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I've done some reading about implementing AES256 and deriving a key from a password. If I understand correctly:

  • I want to generate a new salt (for the key) and a new IV (for the encrypted message) for every new message.
  • It should also not be a problem sending the salt and the IV together with the message.

I decided to pack everything together in one byte array where the first 16 bytes is the salt, the next 16 bytes is the IV and the rest is the encrypted message. This with a key length of 256 bits and 20000 iterations for generating the key. I also encode the whole thing in Base64 for transmission.

Can this approach be improved? Knowing that I'm limited to 256 bytes for the complete message (salt+iv+message). How secure is this?

(Feedback and changes at the bottom)

public class app {

    public static void main(String[] args) throws Exception {
        int iterations = 20000;
        int keyLength = 32;
        byte[] salt = getRandomBytes(16);
        byte[] iv = getRandomBytes(16);
        char[] password = "password_here".toCharArray();
        byte[] payload = "payload_here".getBytes();

        byte[] key = deriveKey(iterations, keyLength, salt, iv, password);
        byte[] encrypted = encrypt(iv, key, payload);
        byte[] bytes = concatBytes(salt, iv, encrypted);

        String output = Base64.encodeBytes(bytes);
        int outputLength = output.getBytes().length;
        System.out.println(outputLength + "\n" + output);
    }

    private static byte[] deriveKey(int iterations, int length, byte[] salt, byte[] iv, char[] password)
            throws InvalidKeySpecException, NoSuchAlgorithmException {
        PBEKeySpec spec = new PBEKeySpec(password, salt, iterations, length * 8);
        SecretKeyFactory skf = SecretKeyFactory.getInstance("PBKDF2WithHmacSHA1");
        byte[] key = skf.generateSecret(spec).getEncoded();
        return key;
    }

    private static byte[] getRandomBytes(int length) throws NoSuchAlgorithmException {
        SecureRandom sr = SecureRandom.getInstance("SHA1PRNG");
        byte[] salt = new byte[length];
        sr.nextBytes(salt);
        return salt;
    }

    private static byte[] concatBytes(byte[]... arrays) throws IOException {
        ByteArrayOutputStream outputStream = new ByteArrayOutputStream();
        for (byte[] array : arrays)
            outputStream.write(array);
        return outputStream.toByteArray();
    }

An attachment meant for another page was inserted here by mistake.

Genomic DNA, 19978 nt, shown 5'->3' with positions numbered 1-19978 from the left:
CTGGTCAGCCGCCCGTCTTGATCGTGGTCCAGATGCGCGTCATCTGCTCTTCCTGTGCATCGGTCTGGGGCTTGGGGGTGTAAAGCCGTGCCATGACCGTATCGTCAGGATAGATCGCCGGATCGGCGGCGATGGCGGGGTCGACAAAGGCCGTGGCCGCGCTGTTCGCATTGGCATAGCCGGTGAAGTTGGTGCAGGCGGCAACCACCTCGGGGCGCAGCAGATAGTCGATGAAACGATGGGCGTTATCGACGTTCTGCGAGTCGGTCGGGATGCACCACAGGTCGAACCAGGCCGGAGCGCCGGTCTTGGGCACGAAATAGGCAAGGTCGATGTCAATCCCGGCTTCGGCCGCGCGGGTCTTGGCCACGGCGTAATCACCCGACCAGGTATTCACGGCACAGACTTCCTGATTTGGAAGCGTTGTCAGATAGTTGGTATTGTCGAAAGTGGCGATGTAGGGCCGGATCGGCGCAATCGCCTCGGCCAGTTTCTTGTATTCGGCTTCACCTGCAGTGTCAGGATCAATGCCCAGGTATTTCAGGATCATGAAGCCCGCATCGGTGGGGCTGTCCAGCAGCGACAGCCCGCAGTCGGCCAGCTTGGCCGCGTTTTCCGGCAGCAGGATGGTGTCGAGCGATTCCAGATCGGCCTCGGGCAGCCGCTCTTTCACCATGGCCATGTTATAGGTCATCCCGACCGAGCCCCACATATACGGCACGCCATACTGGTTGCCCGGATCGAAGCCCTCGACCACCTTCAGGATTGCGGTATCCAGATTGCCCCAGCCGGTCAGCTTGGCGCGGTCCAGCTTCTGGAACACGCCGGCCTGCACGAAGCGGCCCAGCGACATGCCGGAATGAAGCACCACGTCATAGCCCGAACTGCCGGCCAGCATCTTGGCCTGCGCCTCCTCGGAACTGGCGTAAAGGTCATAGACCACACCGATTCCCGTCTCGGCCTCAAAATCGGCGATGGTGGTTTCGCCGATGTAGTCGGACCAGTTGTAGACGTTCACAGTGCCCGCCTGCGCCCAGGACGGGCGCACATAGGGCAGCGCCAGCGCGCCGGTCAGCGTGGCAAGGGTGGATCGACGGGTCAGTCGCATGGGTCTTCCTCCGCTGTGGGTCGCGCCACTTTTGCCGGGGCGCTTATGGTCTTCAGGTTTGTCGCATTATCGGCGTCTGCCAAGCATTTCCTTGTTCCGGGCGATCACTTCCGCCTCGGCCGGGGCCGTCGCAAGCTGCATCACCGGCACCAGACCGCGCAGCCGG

private static byte[] encrypt(byte[] iv, byte[] key, byte[] text) throws NoSuchAlgorithmException,
            NoSuchPaddingException, InvalidKeyException, InvalidAlgorithmParameterException, IllegalBlockSizeException,
            BadPaddingException {
        AlgorithmParameterSpec ivSpec = new IvParameterSpec(iv);
        SecretKeySpec newKey = new SecretKeySpec(key, "AES");
        Cipher cipher = Cipher.getInstance("AES/CBC/PKCS5Padding");
        cipher.init(Cipher.ENCRYPT_MODE, newKey, ivSpec);
        return cipher.doFinal(text);
    }
}

Based on feedback I've made the following changes:

  • Implemented authenticated encryption by using GCM. I had to switch to the Bouncy Castle library to be able to use GCM.
  • I dropped the IV and am using the same bytes for the key salt and the GCM nonce.
  • Upped the number of iterations for deriving the key to 50k.

Resulting code:

public class app {

    public static void main(String[] args) throws Exception {

        Security.addProvider(new BouncyCastleProvider());

        int iterations = 50000;
        int keyLength = 32;
        byte[] salt = getRandomBytes(16);
        char[] password = "password_here".toCharArray();
        byte[] payload = "payload_here".getBytes();

        byte[] key = deriveKey(iterations, keyLength, salt, password);
        byte[] encrypted = encrypt(salt, key, payload);
        byte[] bytes = concatBytes(salt, encrypted);

        String output = Base64.encodeBytes(bytes);
        int outputLength = output.getBytes().length;
        System.out.println(outputLength + "\n" + output);
    }

    private static byte[] deriveKey(int iterations, int length, byte[] salt, char[] password)
            throws InvalidKeySpecException, NoSuchAlgorithmException {
        PBEKeySpec spec = new PBEKeySpec(password, salt, iterations, length * 8);
        SecretKeyFactory skf = SecretKeyFactory.getInstance("PBKDF2WithHmacSHA1");
        return skf.generateSecret(spec).getEncoded();
    }

    private static byte[] getRandomBytes(int length) throws NoSuchAlgorithmException {